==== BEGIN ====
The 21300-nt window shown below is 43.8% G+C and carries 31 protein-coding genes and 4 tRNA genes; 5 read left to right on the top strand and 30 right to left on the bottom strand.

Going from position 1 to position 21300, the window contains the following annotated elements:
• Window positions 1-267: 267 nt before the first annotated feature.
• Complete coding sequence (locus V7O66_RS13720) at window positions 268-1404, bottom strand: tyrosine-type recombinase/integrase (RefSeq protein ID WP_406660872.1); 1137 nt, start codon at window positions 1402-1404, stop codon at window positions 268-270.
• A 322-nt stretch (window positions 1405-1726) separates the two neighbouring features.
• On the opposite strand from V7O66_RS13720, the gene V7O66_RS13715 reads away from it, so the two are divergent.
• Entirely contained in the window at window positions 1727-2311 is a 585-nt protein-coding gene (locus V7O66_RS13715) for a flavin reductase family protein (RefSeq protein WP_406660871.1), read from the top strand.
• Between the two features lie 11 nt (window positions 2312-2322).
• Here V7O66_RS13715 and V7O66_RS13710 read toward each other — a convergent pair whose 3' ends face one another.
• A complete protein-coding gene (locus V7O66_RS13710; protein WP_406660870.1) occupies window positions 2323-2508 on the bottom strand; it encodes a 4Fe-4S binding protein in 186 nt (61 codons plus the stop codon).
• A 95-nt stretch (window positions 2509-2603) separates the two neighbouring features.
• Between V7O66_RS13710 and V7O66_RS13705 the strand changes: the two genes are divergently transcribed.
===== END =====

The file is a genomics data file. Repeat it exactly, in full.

The 21300-nt window shown below is 43.8% G+C and carries 31 protein-coding genes and 4 tRNA genes; 5 read left to right on the top strand and 30 right to left on the bottom strand.

Going from position 1 to position 21300, the window contains the following annotated elements:
• Window positions 1-267: 267 nt before the first annotated feature.
• Complete coding sequence (locus V7O66_RS13720) at window positions 268-1404, bottom strand: tyrosine-type recombinase/integrase (RefSeq protein ID WP_406660872.1); 1137 nt, start codon at window positions 1402-1404, stop codon at window positions 268-270.
• A 322-nt stretch (window positions 1405-1726) separates the two neighbouring features.
• On the opposite strand from V7O66_RS13720, the gene V7O66_RS13715 reads away from it, so the two are divergent.
• Entirely contained in the window at window positions 1727-2311 is a 585-nt protein-coding gene (locus V7O66_RS13715) for a flavin reductase family protein (RefSeq protein WP_406660871.1), read from the top strand.
• Between the two features lie 11 nt (window positions 2312-2322).
• Here V7O66_RS13715 and V7O66_RS13710 read toward each other — a convergent pair whose 3' ends face one another.
• A complete protein-coding gene (locus V7O66_RS13710; protein WP_406660870.1) occupies window positions 2323-2508 on the bottom strand; it encodes a 4Fe-4S binding protein in 186 nt (61 codons plus the stop codon).
• A 95-nt stretch (window positions 2509-2603) separates the two neighbouring features.
• Between V7O66_RS13710 and V7O66_RS13705 the strand changes: the two genes are divergently transcribed.